Photon energy

Photon energy is the energy carried by a single photon. The amount of energy is directly proportional to the photon's electromagnetic frequency and thus, equivalently, is inversely proportional to the wavelength. The higher the photon's frequency, the higher its energy. Equivalently, the longer the photon's wavelength, the lower its energy.

Photon energy can be expressed using any unit of energy. Among the units commonly used to denote photon energy are the electronvolt (eV) and the joule (as well as its multiples, such as the microjoule). As one joule equals 6.24 × 1018 eV, the larger units may be more useful in denoting the energy of photons with higher frequency and higher energy, such as gamma rays, as opposed to lower energy photons, such as those in the radio frequency region of the electromagnetic spectrum.

FormulasEdit

PhysicsEdit

Photon energy is directly proportional to frequency.[1]

 
where

  •   is energy (J)
  •   is Planck's constant: 6.62607015 × 10−34 (m2kgs−1)
  •   is frequency (Hz)

This equation is known as the Planck-Einstein relation.

Additionally,

 
where

  • E is photon energy (Joules),
  • λ is the photon's wavelength (metres),
  • c is the speed of light in vacuum - 299792458 metres per second
  • h is the Planck constant - 6.62607015 × 10−34 (m2kgs−1)

The photon energy at 1 Hz is equal to 6.62607015 × 10−34 J

That is equal to 4.135667697 × 10−15 eV (electronvolts)

ElectronvoltsEdit

Energy is often measured in electronvolts.

To find the photon energy in electronvolts using the wavelength in micrometres, the equation is approximately

 

This equation only holds if the wavelength is measured in micrometers.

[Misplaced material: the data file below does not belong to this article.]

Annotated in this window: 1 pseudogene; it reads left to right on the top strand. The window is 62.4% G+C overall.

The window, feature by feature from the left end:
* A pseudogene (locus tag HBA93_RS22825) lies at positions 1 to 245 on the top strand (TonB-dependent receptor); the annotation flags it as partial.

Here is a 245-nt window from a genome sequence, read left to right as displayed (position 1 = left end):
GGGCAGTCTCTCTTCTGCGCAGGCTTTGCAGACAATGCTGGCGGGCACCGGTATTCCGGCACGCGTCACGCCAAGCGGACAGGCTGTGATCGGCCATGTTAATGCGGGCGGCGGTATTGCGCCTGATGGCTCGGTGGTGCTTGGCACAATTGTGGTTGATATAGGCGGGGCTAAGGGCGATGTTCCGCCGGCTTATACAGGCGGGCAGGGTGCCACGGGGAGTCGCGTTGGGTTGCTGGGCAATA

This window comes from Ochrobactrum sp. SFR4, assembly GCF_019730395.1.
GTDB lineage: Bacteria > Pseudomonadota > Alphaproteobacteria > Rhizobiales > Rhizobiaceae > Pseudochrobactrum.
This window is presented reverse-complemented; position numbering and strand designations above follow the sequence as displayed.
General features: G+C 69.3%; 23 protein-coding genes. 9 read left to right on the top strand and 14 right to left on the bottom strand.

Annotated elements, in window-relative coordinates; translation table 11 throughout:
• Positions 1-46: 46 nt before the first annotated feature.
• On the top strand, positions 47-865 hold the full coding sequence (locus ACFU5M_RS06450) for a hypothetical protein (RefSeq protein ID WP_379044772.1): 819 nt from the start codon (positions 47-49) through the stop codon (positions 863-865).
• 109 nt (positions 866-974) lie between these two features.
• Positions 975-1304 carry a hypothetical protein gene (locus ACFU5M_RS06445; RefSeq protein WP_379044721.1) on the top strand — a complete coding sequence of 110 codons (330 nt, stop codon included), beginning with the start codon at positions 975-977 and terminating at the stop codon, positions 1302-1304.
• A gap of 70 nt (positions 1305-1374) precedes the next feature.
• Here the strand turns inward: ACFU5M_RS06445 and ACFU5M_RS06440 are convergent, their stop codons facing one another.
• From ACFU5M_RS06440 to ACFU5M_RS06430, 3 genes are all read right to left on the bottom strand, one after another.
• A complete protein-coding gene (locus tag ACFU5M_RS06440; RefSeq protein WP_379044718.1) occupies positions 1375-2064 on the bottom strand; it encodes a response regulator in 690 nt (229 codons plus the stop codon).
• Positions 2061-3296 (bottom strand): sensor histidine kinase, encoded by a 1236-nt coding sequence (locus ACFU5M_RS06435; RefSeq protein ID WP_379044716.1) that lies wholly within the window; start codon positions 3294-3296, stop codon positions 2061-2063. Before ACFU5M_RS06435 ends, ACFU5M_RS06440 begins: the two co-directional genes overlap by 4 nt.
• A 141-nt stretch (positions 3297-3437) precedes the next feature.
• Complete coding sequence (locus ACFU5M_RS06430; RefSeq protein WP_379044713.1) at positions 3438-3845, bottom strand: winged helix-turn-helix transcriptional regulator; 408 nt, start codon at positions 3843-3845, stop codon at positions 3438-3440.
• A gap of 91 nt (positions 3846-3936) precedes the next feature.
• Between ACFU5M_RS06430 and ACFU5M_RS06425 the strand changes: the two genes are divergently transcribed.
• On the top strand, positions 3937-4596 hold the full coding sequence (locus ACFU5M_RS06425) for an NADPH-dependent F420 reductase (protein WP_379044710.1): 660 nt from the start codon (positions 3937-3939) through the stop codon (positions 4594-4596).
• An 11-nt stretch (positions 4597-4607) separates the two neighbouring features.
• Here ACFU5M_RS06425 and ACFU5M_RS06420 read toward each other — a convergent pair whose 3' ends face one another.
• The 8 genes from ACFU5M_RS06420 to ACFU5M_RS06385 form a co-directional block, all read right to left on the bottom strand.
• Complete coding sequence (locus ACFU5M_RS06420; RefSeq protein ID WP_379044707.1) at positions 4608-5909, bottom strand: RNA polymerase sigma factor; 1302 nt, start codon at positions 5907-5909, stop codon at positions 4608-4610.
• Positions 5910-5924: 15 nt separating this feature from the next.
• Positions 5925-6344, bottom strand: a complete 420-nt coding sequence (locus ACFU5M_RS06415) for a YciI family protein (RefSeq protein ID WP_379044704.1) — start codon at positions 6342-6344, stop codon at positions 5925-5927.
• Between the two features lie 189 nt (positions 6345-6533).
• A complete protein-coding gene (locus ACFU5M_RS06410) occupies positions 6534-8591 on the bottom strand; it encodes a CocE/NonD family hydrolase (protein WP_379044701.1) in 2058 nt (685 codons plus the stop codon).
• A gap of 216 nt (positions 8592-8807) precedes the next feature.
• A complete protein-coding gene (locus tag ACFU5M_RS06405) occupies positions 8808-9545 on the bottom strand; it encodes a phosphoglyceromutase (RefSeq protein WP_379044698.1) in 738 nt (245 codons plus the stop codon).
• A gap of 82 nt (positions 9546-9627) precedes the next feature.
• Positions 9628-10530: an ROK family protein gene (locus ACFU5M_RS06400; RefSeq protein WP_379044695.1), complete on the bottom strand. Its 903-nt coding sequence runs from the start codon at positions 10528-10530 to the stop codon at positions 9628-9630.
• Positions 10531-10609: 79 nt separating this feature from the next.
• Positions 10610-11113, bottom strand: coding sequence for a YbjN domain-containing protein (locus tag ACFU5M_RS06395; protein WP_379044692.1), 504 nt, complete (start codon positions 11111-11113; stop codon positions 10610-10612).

The photon energy at 1 μm wavelength, the wavelength of near infrared radiation, is approximately 1.2398 eV.

In chemistry, quantum physics and optical engineeringEdit

See [2]

 
where

ExamplesEdit

An FM radio station transmitting at 100 MHz emits photons with an energy of about 4.1357 × 10−7 eV. This minuscule amount of energy is approximately 8 × 10−13 times the electron's mass (via mass-energy equivalence).

Very-high-energy gamma rays have photon energies of 100 GeV to over 1 PeV (1011 to 1015 electronvolts) or 16 nanojoules to 160 microjoules.[3] This corresponds to frequencies of 2.42 × 1025 to 2.42 × 1029 Hz.

During photosynthesis, specific chlorophyll molecules absorb red-light photons at a wavelength of 700 nm in the photosystem I, corresponding to an energy of each photon of ≈ 2 eV ≈ 3 x 10−19 J ≈ 75 kBT, where kBT denotes the thermal energy. A minimum of 48 photons is needed for the synthesis of a single glucose molecule from CO2 and water (chemical potential difference 5 x 10−18 J) with a maximal energy conversion efficiency of 35%

See alsoEdit

ReferencesEdit

  1. ^ "Energy of Photon". Photovoltaic Education Network, pveducation.org. Archived from the original on 2016-07-12. Retrieved 2015-06-21.
  2. ^ Andrew Liddle (27 April 2015). An Introduction to Modern Cosmology. John Wiley & Sons. p. 16. ISBN 978-1-118-69025-3.
  3. ^ Sciences, Chinese Academy of. "Observatory discovers a dozen PeVatrons and photons exceeding 1 PeV, launches ultra-high-energy gamma astronomy era". phys.org. Retrieved 2021-11-25.